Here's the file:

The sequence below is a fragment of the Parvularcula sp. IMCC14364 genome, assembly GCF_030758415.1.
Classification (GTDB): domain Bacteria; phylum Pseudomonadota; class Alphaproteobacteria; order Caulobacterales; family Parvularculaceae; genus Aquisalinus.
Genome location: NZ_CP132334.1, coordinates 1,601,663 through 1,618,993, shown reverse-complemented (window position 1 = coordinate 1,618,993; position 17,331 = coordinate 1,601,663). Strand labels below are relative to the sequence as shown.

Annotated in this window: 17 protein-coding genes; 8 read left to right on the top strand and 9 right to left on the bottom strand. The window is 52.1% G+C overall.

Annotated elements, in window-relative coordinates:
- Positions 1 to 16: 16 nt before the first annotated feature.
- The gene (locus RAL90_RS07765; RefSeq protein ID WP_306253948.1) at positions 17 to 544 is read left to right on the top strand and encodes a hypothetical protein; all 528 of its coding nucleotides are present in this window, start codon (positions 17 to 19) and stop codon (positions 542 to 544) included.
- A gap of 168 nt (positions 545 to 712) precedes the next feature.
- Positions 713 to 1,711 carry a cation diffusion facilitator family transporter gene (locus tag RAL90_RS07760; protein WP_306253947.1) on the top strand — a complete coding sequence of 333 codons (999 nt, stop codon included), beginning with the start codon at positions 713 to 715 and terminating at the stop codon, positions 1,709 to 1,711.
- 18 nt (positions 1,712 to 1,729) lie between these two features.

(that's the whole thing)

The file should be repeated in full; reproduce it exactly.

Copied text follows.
The sequence below is a fragment of the Parvularcula sp. IMCC14364 genome, assembly GCF_030758415.1.
Classification (GTDB): domain Bacteria; phylum Pseudomonadota; class Alphaproteobacteria; order Caulobacterales; family Parvularculaceae; genus Aquisalinus.
Genome location: NZ_CP132334.1, coordinates 1,601,663 through 1,618,993, shown reverse-complemented (window position 1 = coordinate 1,618,993; position 17,331 = coordinate 1,601,663). Strand labels below are relative to the sequence as shown.

Annotated in this window: 17 protein-coding genes; 8 read left to right on the top strand and 9 right to left on the bottom strand. The window is 52.1% G+C overall.

Annotated elements, in window-relative coordinates:
- Positions 1 to 16: 16 nt before the first annotated feature.
- The gene (locus RAL90_RS07765; RefSeq protein ID WP_306253948.1) at positions 17 to 544 is read left to right on the top strand and encodes a hypothetical protein; all 528 of its coding nucleotides are present in this window, start codon (positions 17 to 19) and stop codon (positions 542 to 544) included.
- A gap of 168 nt (positions 545 to 712) precedes the next feature.
- Positions 713 to 1,711 carry a cation diffusion facilitator family transporter gene (locus tag RAL90_RS07760; protein WP_306253947.1) on the top strand — a complete coding sequence of 333 codons (999 nt, stop codon included), beginning with the start codon at positions 713 to 715 and terminating at the stop codon, positions 1,709 to 1,711.
- 18 nt (positions 1,712 to 1,729) lie between these two features.